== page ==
By Eva Van Den Berg
Sonam Wangchuk, aged 53, is a native of the district of Leh, in Ladakh. This vast, remote region almost as large as Portugal is located in northern India, and is made up of a plateau that is at an altitude of over 3,000 metres in many areas. To the north it is bounded by the Kunlun mountains, one of the longest mountain chains in Asia, and to the south by the impressive heights of the Himalayas. Known as “Little Tibet”, Ladakh is an enormous cold desert inhabited by over 274,000 people scattered among some 200 different localities. The people in this region, especially on the highest slopes, have always lived from agriculture and livestock (and in recent times, also from tourism), activities that have continued thanks to the vital supplies of water derived from the melting of the glaciers in the spring. These gigantic frozen masses contain 69% of the planet’s supplies of fresh water and, as Wangchuk says, in this region hold the secret to all life.
In Ladakh, where emissions of greenhouse gases are insignificant, the average temperature has increased by 2ºC since 1980, which on a global scale is considered as the maximum increase allowable to ensure that life can continue in acceptable conditions. As a result of this extra couple of degrees, the glaciers are melting and retreating, and rainfall has become erratic, with alternating droughts, coinciding with the sowing season, and destructive periods of extreme rainfall. In 2010 the latter were particularly serious, causing up to 255 victims.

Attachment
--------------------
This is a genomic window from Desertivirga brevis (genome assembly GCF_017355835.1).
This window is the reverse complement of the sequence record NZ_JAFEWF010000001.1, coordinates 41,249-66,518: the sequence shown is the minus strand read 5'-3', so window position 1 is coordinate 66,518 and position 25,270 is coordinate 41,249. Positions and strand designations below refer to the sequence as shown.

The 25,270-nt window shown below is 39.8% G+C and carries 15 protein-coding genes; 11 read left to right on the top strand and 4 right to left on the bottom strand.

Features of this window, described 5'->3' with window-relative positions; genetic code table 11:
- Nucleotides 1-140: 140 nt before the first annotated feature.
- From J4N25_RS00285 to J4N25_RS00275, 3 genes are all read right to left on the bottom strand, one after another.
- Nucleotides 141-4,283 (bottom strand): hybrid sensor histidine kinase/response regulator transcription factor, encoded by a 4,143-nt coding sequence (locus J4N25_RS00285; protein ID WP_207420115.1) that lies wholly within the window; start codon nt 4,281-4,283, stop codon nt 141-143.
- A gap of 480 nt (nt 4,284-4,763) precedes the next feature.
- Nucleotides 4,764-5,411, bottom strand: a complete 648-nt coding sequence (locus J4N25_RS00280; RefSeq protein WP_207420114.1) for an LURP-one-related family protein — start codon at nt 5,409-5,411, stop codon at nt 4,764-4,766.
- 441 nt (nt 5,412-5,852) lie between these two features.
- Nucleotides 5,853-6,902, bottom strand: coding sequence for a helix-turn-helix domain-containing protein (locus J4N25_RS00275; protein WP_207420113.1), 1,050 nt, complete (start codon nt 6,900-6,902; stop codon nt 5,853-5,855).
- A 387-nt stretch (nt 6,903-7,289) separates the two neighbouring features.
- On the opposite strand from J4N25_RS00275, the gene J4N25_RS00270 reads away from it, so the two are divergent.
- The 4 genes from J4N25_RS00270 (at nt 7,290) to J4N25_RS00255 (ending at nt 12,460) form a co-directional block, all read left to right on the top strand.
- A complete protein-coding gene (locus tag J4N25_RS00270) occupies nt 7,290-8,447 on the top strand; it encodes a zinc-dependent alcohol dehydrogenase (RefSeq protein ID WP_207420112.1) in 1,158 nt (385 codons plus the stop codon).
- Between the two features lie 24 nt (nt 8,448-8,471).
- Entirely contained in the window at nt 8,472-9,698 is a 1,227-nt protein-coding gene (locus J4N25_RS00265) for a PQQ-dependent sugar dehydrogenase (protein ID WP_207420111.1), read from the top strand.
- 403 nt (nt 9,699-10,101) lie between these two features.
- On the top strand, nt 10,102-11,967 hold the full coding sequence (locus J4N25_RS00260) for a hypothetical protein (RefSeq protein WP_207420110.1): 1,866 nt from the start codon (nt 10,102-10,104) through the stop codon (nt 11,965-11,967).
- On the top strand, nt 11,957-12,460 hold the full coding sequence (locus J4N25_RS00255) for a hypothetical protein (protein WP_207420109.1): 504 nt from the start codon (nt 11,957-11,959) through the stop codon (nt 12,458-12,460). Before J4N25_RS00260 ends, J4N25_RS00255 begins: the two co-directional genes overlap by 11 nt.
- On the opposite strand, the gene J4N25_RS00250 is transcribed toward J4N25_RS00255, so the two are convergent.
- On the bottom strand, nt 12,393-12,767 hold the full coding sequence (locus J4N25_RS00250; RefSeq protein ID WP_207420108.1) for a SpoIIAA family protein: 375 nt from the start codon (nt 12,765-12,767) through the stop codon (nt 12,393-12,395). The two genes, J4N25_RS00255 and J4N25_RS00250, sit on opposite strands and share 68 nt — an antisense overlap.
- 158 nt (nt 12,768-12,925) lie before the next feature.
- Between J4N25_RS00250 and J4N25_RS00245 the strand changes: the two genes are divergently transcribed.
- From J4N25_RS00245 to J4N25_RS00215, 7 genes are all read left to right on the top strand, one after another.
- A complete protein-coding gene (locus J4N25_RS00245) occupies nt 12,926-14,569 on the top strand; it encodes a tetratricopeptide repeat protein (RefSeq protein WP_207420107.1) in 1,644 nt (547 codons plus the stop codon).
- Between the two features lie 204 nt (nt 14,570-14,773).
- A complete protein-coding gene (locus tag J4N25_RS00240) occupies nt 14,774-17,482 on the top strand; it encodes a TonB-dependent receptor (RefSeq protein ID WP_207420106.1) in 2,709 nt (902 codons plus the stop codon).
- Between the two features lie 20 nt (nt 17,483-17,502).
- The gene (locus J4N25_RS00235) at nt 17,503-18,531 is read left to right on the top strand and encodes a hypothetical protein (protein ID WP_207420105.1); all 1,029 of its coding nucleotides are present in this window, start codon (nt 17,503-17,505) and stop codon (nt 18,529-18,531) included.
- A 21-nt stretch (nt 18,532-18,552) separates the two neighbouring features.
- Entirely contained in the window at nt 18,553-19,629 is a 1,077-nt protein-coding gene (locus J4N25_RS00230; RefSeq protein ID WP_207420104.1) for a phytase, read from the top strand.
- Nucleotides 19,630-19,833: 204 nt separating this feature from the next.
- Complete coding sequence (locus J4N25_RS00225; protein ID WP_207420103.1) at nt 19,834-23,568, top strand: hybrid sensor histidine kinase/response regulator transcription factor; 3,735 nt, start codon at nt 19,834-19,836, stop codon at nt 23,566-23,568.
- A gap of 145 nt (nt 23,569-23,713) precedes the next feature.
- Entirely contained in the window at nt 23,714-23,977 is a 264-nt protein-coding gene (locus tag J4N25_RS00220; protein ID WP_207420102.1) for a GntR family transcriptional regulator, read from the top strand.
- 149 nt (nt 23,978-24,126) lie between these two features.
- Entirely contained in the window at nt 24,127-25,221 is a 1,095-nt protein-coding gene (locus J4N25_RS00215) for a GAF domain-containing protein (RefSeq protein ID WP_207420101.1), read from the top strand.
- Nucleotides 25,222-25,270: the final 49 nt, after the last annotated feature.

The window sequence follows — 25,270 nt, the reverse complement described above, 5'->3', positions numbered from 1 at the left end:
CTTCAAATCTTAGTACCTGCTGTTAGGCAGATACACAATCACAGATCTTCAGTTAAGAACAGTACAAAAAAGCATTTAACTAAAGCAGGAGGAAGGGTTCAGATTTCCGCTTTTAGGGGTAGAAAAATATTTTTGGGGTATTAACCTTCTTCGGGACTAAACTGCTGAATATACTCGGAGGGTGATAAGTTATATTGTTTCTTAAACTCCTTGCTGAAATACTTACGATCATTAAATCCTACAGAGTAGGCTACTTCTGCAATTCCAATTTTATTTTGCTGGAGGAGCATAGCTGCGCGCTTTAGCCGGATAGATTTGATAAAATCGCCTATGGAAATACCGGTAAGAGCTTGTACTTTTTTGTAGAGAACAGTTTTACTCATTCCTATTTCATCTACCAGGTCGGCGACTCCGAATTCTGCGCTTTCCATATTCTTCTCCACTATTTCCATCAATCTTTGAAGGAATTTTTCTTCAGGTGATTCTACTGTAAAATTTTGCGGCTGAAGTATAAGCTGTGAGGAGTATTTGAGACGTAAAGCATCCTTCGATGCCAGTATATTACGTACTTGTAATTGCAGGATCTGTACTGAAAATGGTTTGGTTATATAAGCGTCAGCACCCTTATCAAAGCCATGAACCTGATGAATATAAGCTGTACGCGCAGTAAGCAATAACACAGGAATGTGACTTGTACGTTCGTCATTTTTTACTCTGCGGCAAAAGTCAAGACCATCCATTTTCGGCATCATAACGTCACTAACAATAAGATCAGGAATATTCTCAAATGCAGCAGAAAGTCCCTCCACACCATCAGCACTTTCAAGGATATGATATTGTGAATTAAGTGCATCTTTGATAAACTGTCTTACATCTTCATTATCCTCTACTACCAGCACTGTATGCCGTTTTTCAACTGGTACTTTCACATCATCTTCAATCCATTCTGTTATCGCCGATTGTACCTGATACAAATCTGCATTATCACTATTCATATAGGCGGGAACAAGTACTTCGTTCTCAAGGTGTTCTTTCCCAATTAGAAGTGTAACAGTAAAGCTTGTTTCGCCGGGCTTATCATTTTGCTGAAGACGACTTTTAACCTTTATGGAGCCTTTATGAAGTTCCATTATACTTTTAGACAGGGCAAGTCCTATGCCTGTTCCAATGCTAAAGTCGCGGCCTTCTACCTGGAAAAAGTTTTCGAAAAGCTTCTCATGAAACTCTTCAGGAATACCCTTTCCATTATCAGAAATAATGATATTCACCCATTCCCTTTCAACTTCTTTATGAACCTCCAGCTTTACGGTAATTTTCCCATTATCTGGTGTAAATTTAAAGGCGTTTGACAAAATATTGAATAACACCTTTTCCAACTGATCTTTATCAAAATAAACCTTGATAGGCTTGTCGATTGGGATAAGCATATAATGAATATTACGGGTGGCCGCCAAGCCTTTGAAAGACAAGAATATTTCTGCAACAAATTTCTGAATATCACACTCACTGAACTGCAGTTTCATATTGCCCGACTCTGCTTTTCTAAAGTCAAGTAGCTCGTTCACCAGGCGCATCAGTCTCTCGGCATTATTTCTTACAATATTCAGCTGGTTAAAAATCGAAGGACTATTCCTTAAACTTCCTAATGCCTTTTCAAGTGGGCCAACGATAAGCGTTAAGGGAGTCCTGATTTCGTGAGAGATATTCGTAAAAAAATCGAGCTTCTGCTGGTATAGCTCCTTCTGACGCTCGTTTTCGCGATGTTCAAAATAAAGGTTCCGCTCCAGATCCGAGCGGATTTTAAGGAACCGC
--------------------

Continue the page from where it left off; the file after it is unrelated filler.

This is not in fact a recent phenomenon: two decades ago, retired civil engineer Chewang Norphel, another resident of Leh, had already identified the threat to local people caused by this upheaval in climatic conditions. In an attempt to alleviate the shortage of water, he constructed embankments in the shaded zones of the mountains at various altitudes, so that they would act as small dams to store the water from mountain streams during the winter. The idea was to create types of flat artificial glaciers to store the water as ice until the spring, when it would melt and be channelled down to the fields where crops were grown. However not only did it require enormous effort to work at this altitude far from the village, the water often evaporated before it could be used. The “Iceman”, as Norphel is known to his fellow citizens, decided to consult his colleague, Sonam Wangchuk. This turned out to be a very good idea, since Wangchuk, who likes to think of himself as a “problem solver”, took the subject as a personal challenge. How could this winter water be collected down in the valley itself — i.e., at much lower altitudes — while still keeping it frozen until it was needed for the fields? After much thought, he suddenly had the idea of building an artificial glacier inspired by the form of a 'stupa', the Buddhist shrines that are such a common feature in South-East Asia. Thanks to their conical shape, the surface exposed to the sun would be minimal. Would this help it to last for several months before melting?